LPGA to its 121 Foreign Players: Learn English, or Get Suspended

The LPGA (Ladies Professional Golf Association) tour recently announced that it will require all its players to speak English starting in 2009.

”Why now? Athletes now have more responsibilities and we want to help their professional development,” deputy commissioner Libba Galloway told The Associated Press. ”There are more fans, more media and more sponsors. We want to help our athletes as best we can succeed off the golf course as well as on it.”

Help them? Is that helping them like putting in a foreign language requirement, and then not offering courses to help meet it?

Help them? As in requiring them to learn a foreign language in a year—or face a suspension—when most people spend years learning a foreign language? Actually, Galloway said in a press conference that should a player get suspended, “What we would do is work with them on where they fell short, provide them the resources they need, the tutoring . . . and when we feel like they need to be evaluated again, we would evaluate.”

(Though it wasn’t clear from the story, a “Suspend first, tutor later” policy sounds like a disaster waiting to happen. My guess is that one of the first English words foreign players will learn is draconian.)

“The bottom line is, we don’t have a job if we don’t entertain,” LPGA Tour player and president of the executive committee Hilary Lunke told Golfweek. “In my mind, that’s as big a part of the job as shooting under par.”

It’s true that the biggest part of a tournament’s bottom line comes from the pro-am, and if LPGA players can’t speak English, they can’t socialize with the predominantly English-speaking amateurs who pay to play with them.

And as ESPN’s Bob Harig pointed out, it’s true that it’s in a player’s best interest to learn English. This is where they’ll be spending most of their time, so their lives will be easier if they can conduct their affairs (travel, order food in restaurants, keeping sponsors happy) in English.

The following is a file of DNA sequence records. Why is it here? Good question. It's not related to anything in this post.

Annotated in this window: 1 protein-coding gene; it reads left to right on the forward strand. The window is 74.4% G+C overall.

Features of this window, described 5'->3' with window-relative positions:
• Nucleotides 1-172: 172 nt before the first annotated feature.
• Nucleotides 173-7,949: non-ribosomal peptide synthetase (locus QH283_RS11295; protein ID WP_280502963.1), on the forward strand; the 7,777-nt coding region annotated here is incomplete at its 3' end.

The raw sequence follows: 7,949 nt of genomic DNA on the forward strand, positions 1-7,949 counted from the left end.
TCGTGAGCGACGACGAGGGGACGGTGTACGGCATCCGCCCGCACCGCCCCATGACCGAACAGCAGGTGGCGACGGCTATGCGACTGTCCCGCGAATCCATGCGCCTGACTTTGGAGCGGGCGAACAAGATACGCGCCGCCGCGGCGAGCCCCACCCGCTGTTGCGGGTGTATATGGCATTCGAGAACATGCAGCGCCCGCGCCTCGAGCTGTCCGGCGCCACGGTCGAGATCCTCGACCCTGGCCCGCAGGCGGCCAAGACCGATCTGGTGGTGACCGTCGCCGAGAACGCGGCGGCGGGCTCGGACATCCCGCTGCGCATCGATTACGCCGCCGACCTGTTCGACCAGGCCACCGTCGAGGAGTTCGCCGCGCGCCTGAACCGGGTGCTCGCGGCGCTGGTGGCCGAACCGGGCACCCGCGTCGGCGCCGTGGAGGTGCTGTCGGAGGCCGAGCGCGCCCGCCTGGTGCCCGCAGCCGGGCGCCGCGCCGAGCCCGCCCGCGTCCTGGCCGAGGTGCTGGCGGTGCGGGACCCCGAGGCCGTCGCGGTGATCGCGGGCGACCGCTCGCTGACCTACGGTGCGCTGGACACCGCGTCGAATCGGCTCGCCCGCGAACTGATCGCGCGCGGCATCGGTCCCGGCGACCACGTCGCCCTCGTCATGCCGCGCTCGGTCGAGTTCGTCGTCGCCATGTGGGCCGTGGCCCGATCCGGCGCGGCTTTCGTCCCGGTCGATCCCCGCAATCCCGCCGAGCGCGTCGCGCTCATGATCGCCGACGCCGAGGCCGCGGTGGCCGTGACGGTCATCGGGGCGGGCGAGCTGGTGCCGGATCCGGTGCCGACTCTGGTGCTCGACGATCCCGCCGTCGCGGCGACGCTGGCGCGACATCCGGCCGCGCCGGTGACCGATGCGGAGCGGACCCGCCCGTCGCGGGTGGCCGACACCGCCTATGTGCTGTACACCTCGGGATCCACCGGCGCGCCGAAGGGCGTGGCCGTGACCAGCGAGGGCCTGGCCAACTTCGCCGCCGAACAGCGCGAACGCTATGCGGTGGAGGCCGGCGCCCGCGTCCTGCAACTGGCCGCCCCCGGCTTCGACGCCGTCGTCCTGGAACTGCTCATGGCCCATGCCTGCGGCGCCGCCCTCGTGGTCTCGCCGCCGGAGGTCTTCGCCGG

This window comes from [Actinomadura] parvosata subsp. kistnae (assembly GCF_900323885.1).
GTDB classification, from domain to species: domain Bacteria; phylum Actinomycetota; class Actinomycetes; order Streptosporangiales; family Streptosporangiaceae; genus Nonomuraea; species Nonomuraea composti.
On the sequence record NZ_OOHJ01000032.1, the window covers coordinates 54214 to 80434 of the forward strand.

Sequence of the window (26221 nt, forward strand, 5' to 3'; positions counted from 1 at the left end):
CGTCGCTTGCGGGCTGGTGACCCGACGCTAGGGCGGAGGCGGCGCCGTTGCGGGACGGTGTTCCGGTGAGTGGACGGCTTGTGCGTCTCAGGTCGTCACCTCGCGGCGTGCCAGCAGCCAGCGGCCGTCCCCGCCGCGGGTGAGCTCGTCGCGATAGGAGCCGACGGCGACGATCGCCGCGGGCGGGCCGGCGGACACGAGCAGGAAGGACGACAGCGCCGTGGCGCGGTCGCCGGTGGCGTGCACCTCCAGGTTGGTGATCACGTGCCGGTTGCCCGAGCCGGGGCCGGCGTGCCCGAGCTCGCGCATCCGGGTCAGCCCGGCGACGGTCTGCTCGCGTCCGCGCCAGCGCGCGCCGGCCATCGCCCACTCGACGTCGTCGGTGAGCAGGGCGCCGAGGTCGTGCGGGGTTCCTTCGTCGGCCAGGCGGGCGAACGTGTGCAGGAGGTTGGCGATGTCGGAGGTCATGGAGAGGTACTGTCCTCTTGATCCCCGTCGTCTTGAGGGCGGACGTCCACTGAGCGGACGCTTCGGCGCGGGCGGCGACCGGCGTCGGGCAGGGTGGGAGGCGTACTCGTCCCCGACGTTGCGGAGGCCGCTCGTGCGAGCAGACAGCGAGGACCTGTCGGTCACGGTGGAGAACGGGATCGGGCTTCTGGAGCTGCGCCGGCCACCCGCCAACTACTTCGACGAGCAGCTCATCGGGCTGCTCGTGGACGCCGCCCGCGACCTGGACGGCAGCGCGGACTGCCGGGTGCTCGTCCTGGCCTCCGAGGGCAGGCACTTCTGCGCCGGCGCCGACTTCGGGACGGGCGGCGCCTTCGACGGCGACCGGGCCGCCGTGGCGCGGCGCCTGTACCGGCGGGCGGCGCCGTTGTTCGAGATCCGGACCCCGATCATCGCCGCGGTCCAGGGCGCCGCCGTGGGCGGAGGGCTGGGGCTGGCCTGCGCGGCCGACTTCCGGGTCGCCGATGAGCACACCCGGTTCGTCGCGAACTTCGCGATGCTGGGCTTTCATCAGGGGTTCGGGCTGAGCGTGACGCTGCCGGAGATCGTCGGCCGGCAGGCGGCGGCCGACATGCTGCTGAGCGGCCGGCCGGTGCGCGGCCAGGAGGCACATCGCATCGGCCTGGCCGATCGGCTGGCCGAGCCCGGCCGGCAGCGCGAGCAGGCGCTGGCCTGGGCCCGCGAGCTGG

But making it a requirement is unfair.

It’s a rule that affects Foreign players only, who will likely have to bear added time and expense to meet it. That’s like asking English speaking players to work full-time, and non-English-speaking players to work double-time.

”This is an American tour,” one tournament director said. ”It is important for sponsors to be able to interact with players and have a positive experience.”

Actually, the LPGA has 121 international competitors from 26 countries, and 45 from South Korea alone—that makes it an international tour.

So why not treat it as such? The only way to make an English-language requirement fair tour-wide would be to require English-speaking tour players to learn a second language in the same amount of time. (While we’re on the subject of fairness, LPGA executives could lead by example and learn a foreign language—in addition to their regular duties.)

Besides, think how happy sponsors would be if an American golf star went overseas and promoted the game and the LPGA in another language. That’s exactly the effect Kobe Bryant had at the Olympics, when he gave interviews in Spanish and Italian. He’s not just a basketball star, he’s a worldwide ambassador for the NBA who sells more jerseys in China than Yao Ming.